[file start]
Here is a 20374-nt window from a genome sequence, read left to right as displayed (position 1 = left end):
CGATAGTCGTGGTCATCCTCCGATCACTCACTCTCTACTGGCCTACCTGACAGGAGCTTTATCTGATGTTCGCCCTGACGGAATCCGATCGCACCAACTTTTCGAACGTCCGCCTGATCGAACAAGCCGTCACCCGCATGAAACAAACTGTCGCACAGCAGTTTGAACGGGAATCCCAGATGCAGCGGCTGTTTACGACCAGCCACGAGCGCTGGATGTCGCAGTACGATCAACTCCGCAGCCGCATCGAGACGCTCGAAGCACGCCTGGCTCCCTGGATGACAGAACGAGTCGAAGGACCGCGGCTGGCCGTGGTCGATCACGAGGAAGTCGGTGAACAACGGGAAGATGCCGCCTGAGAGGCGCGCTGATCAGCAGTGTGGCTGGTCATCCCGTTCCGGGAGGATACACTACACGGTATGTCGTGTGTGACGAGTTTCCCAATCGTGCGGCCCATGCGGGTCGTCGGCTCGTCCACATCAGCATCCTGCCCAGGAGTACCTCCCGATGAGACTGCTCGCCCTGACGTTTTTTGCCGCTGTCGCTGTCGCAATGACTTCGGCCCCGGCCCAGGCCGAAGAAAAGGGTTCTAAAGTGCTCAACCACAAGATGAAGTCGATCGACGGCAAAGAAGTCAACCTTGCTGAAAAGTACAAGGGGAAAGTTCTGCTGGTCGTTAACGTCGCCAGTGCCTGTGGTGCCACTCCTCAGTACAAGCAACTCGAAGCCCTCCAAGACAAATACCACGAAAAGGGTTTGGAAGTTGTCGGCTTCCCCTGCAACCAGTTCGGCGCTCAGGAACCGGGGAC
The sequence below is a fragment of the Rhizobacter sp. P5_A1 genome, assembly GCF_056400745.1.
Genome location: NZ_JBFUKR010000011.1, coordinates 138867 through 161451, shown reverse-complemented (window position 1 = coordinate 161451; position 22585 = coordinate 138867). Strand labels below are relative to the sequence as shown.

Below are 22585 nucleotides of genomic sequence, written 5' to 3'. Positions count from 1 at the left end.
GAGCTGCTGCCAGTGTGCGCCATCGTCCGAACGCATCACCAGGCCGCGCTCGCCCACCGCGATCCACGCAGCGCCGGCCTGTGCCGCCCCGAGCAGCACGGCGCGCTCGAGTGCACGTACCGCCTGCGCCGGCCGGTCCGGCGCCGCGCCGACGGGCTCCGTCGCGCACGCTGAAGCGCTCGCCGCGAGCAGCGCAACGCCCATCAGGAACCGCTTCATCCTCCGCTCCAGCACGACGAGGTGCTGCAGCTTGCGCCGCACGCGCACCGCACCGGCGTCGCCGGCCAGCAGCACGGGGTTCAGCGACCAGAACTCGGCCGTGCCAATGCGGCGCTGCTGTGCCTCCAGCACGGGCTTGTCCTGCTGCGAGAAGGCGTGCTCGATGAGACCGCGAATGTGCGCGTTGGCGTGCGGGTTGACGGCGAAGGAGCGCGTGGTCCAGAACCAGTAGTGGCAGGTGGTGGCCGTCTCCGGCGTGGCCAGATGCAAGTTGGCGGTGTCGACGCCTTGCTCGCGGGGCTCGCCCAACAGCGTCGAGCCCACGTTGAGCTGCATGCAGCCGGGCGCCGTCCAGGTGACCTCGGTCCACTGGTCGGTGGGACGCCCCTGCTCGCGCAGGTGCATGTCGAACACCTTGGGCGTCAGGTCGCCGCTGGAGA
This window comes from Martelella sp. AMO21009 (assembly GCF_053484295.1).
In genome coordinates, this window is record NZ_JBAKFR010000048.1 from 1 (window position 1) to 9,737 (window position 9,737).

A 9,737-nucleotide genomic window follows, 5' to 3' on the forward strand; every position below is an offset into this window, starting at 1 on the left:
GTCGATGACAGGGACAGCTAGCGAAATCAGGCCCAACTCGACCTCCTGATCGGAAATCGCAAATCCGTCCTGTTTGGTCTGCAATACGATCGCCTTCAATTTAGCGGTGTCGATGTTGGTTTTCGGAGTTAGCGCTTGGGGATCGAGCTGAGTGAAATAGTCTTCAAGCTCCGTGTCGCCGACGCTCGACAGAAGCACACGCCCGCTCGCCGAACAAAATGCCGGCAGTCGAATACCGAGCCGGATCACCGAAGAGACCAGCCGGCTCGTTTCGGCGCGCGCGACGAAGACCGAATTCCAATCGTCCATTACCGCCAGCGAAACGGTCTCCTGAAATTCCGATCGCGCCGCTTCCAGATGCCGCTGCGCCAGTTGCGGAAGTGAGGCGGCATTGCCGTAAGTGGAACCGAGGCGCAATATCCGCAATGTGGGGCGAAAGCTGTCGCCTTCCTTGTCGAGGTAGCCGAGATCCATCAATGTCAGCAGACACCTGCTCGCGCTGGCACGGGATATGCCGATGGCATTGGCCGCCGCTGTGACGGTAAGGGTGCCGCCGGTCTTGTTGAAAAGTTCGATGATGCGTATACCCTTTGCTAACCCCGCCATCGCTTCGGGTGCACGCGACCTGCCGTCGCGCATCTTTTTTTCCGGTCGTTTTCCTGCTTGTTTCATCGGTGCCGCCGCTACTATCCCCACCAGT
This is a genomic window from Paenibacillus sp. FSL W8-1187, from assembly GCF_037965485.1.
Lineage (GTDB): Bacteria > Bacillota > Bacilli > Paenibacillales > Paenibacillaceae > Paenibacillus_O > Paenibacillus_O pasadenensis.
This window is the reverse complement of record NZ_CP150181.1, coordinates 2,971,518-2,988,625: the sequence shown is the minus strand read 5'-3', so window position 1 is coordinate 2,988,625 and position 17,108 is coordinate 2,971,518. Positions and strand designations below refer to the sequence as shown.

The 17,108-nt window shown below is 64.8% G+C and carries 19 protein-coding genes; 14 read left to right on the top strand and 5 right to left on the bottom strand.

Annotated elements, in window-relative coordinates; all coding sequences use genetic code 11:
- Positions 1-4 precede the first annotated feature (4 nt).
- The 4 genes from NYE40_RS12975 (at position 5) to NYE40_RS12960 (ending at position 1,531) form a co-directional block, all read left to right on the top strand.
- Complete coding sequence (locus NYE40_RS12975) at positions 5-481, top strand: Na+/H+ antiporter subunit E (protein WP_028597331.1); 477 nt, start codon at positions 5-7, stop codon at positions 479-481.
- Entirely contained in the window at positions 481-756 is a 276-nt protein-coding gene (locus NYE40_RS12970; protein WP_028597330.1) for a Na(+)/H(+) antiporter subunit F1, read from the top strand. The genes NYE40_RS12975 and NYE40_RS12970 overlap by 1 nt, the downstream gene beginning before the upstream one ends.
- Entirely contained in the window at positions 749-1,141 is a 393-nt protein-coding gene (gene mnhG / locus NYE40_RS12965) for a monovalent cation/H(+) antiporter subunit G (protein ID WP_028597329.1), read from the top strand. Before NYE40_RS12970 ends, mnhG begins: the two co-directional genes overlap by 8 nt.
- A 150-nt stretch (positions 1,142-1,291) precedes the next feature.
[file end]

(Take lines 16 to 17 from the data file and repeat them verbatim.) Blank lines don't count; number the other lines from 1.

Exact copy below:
- Positions 1-4 precede the first annotated feature (4 nt).
- The 4 genes from NYE40_RS12975 (at position 5) to NYE40_RS12960 (ending at position 1,531) form a co-directional block, all read left to right on the top strand.